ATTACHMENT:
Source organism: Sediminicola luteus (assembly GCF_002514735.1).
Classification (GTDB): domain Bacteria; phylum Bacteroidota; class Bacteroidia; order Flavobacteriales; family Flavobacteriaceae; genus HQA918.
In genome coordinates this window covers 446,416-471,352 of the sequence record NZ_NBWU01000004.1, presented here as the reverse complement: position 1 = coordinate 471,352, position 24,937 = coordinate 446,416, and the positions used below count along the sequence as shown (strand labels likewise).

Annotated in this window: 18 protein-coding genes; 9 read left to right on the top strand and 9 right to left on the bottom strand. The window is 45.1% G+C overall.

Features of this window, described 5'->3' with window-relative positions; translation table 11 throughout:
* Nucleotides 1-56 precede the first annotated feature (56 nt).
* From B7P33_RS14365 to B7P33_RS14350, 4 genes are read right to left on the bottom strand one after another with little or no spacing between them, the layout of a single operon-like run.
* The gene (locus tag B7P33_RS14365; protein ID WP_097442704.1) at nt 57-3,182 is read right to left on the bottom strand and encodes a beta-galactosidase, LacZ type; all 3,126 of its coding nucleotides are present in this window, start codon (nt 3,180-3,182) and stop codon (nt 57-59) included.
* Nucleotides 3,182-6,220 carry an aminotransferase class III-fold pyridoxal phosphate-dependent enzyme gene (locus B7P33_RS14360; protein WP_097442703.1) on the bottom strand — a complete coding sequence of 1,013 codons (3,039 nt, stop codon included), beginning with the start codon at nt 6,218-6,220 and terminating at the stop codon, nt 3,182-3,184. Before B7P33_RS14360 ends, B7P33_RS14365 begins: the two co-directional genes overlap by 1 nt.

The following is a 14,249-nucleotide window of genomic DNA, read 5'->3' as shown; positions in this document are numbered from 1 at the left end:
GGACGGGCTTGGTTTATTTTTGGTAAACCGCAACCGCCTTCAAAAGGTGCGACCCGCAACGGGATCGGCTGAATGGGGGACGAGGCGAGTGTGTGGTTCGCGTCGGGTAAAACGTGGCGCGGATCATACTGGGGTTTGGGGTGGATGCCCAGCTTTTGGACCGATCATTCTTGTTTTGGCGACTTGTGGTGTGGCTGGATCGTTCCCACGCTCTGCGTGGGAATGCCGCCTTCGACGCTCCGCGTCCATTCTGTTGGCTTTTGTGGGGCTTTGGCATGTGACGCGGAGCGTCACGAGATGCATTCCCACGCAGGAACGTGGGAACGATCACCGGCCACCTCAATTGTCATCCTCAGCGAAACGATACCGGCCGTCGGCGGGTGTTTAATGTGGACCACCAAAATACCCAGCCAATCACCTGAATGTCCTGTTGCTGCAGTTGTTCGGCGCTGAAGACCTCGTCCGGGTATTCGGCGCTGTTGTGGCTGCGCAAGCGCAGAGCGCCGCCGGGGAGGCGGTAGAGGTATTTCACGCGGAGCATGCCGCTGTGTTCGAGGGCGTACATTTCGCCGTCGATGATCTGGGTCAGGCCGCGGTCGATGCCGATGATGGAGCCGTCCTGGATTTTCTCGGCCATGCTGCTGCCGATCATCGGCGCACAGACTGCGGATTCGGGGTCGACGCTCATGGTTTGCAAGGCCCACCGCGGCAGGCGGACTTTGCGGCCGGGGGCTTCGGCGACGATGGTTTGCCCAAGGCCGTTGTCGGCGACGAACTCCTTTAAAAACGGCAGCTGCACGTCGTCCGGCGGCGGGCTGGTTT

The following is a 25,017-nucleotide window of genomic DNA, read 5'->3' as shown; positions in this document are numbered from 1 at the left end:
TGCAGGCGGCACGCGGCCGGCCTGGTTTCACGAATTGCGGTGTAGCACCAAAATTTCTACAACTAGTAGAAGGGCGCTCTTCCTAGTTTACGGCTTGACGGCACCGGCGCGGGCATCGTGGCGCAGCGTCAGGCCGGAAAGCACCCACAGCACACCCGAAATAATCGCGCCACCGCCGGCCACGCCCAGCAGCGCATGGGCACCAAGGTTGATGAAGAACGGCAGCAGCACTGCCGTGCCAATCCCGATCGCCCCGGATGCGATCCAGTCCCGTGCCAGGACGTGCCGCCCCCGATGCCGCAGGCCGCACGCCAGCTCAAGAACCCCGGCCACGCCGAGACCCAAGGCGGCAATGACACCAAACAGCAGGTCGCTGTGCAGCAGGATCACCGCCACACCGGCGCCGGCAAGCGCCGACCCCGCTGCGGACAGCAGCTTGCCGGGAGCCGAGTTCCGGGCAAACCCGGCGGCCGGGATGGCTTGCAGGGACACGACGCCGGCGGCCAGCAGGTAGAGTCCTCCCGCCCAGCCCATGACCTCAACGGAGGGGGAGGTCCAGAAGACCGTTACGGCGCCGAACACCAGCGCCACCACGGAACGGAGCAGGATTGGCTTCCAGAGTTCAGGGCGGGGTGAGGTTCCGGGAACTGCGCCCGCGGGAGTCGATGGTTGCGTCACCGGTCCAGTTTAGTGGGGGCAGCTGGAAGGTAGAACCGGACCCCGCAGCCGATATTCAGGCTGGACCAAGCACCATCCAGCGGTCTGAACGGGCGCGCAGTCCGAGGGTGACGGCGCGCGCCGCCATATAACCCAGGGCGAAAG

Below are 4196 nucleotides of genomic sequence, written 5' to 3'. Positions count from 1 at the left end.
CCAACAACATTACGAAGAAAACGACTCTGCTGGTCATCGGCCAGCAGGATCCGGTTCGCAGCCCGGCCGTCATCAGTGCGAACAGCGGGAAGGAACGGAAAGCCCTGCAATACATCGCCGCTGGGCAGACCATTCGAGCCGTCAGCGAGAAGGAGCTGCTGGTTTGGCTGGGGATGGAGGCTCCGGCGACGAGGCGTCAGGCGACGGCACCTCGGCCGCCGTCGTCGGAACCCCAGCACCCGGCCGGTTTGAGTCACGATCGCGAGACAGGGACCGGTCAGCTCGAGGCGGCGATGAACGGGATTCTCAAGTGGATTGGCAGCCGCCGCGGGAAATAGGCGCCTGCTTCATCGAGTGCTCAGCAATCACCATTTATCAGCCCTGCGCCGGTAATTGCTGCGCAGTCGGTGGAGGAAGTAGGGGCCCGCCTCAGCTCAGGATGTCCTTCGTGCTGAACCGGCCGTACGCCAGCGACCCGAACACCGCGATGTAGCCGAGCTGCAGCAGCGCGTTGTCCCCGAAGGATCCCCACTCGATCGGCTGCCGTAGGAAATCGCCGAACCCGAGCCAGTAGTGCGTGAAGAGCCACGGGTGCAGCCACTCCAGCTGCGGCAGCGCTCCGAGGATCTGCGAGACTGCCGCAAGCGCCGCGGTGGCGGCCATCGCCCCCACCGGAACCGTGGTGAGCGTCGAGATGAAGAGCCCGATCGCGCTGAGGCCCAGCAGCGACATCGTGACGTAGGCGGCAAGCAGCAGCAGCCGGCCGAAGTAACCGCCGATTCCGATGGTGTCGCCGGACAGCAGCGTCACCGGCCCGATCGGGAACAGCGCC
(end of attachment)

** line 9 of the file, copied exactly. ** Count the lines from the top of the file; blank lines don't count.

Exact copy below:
* Nucleotides 3,182-6,220 carry an aminotransferase class III-fold pyridoxal phosphate-dependent enzyme gene (locus B7P33_RS14360; protein WP_097442703.1) on the bottom strand — a complete coding sequence of 1,013 codons (3,039 nt, stop codon included), beginning with the start codon at nt 6,218-6,220 and terminating at the stop codon, nt 3,182-3,184. Before B7P33_RS14360 ends, B7P33_RS14365 begins: the two co-directional genes overlap by 1 nt.